Can an Employee Receiving Long Term Disability Benefits be Fired?
This article covers one of the most sensitive subjects in employment. Terminating an employee receiving long term disability benefits is a very delicate topic. It is unfair for the employee if their employer shows apathy; for an employer insurance payments can amount to hundreds, if not thousands, of dollars per month.
Let’s break down some realities of long term disability in Ontario from the point of view of employers and employees:
- The employee needs time to recuperate and recover
- He or she may or may not be able to return to their previous role
- The employer is paying large insurance premiums for an employee who is not contributing productively
- The employee may never contribute productively in the same capacity
- There is great uncertainty for both as to how long this situation could and should last
To understand if an employee receiving long term disability benefits can be fired, let’s answer the questions that all employment law firms in Toronto are asked – by employers and employees.
Can an employee be fired while on long term disability?
Yes, employment can be terminated for someone receiving long term disability. However, this is a very subjective call and employers need to err on the side of caution. Common law requires employers to:
- Be cognizant of the hardship employees will face;
- Consider whether the employee can recover sufficiently to return to work;
- What a detailed assessment of the employee’s condition has revealed about his or her ability to return to work; and
- If sufficient accommodations have been made to facilitate the employee’s return to productive work.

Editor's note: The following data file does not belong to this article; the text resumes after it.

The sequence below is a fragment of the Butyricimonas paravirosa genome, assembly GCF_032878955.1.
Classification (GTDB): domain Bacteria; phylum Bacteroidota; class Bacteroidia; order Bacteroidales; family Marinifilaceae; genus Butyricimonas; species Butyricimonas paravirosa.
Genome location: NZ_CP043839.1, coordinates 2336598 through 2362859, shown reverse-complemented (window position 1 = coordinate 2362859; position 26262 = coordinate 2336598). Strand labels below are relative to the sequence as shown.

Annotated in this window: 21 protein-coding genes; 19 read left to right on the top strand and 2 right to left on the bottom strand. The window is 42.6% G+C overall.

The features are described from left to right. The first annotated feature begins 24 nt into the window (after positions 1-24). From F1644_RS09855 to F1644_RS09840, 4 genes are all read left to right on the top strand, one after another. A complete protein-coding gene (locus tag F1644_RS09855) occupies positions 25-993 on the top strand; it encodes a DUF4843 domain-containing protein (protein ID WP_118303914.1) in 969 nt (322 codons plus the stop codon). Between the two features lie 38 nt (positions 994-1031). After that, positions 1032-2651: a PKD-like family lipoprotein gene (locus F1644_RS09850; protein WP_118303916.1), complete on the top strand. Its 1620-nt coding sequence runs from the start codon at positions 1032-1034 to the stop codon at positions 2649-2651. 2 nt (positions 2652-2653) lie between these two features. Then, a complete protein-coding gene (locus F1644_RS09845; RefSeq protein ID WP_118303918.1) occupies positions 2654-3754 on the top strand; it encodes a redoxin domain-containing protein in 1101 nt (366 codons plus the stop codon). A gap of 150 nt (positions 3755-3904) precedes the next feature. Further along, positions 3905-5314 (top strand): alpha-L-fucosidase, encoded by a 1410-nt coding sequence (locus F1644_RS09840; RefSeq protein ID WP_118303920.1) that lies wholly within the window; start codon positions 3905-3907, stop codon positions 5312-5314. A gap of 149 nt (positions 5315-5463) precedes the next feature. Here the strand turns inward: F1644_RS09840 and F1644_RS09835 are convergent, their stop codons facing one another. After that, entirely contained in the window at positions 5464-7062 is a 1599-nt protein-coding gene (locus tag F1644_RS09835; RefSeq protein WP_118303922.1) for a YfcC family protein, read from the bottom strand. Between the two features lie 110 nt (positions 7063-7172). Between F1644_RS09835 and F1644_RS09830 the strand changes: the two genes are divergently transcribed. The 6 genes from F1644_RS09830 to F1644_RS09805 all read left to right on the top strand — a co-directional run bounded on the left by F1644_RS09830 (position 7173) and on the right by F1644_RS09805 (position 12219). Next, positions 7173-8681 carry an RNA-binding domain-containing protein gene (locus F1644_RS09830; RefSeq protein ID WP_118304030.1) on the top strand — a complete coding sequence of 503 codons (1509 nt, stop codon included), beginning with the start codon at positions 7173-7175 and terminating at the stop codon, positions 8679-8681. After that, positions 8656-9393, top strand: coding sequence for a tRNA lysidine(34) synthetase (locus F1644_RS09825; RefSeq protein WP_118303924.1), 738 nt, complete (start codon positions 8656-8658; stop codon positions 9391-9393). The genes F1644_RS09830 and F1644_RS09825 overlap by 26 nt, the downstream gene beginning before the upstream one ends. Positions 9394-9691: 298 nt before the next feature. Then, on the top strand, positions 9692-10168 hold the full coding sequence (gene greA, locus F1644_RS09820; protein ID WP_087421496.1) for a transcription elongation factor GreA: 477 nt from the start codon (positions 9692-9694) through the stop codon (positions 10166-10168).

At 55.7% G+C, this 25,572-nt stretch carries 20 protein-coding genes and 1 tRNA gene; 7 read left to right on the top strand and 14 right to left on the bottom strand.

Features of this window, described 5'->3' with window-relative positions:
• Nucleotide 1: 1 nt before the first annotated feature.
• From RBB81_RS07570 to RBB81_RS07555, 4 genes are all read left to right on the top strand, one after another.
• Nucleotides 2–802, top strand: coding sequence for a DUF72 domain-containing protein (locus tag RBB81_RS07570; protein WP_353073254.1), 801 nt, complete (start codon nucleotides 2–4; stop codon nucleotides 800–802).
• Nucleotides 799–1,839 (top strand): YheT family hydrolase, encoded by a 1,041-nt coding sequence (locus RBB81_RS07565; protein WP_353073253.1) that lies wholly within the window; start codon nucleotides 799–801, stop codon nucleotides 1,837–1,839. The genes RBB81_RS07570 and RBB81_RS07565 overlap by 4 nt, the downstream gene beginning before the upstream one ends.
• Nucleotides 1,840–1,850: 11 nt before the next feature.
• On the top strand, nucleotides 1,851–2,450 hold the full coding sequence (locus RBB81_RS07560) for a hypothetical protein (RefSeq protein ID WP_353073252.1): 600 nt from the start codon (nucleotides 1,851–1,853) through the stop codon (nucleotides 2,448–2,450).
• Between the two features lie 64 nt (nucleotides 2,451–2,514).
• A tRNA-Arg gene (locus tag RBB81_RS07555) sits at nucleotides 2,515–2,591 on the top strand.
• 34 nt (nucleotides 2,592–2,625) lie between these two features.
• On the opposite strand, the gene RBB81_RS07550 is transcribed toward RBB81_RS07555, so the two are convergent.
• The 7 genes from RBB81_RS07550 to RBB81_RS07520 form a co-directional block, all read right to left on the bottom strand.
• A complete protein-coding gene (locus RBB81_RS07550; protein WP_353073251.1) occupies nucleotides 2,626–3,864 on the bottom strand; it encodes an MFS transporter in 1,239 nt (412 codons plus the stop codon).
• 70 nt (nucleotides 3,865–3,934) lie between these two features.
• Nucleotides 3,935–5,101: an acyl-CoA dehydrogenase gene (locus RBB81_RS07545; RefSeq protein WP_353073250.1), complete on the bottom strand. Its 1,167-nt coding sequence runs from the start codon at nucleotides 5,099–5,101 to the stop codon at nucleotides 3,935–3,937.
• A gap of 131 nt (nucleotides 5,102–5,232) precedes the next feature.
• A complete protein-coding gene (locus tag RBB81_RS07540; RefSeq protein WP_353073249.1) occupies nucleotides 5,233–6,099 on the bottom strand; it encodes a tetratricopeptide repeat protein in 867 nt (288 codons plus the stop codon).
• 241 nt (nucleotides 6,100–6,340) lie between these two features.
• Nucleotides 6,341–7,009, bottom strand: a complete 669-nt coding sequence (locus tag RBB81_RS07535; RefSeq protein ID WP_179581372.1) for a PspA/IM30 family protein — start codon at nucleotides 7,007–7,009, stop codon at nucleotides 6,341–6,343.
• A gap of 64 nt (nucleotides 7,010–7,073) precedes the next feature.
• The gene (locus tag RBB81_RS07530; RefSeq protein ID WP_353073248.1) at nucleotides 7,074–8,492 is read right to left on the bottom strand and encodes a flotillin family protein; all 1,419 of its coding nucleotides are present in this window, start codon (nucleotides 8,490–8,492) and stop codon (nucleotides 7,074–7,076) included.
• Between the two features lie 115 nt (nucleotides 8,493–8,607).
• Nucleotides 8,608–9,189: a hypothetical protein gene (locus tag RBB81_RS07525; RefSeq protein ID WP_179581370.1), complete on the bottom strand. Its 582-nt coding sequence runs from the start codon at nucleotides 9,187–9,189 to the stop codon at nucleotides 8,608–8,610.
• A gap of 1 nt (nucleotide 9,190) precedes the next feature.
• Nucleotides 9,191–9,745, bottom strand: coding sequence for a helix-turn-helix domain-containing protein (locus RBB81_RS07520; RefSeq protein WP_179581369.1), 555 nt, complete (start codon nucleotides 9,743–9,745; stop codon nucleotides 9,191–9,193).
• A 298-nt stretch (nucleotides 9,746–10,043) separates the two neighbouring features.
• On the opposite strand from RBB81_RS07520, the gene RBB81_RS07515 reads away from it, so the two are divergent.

This is by no means a complete set of requirements. Every employer-employee relationship is different and little differences in circumstances will have to be accounted for. The legal exposure for mishandling termination of a long term employee can be huge and it is imperative that you speak to Soni Law before taking any action.
Read more about income-replacement and dismissal
- Your Rights on Medical Leave
- Concerned About a Wrongful Dismissal? Find Out How You Can Contest It
- Following a Wrongful Termination: Employee’s Duty to Mitigate
Is there a time limit after which an employee on long term disability can be fired?
There is a common misconception that once an employee has received long term disability benefits in Ontario for more than two years they can be fired. This is simply not the case. After two years an employee’s status may be changed by the insurer from ‘own’ to ‘any’ employment, but they remain employees of the company. It is also why most termination actions in long term disability are commenced after the two year mark. An employer must weigh all considerations prior to termination regardless of the time that has elapsed.
Can you terminate an employee who is on long term disability?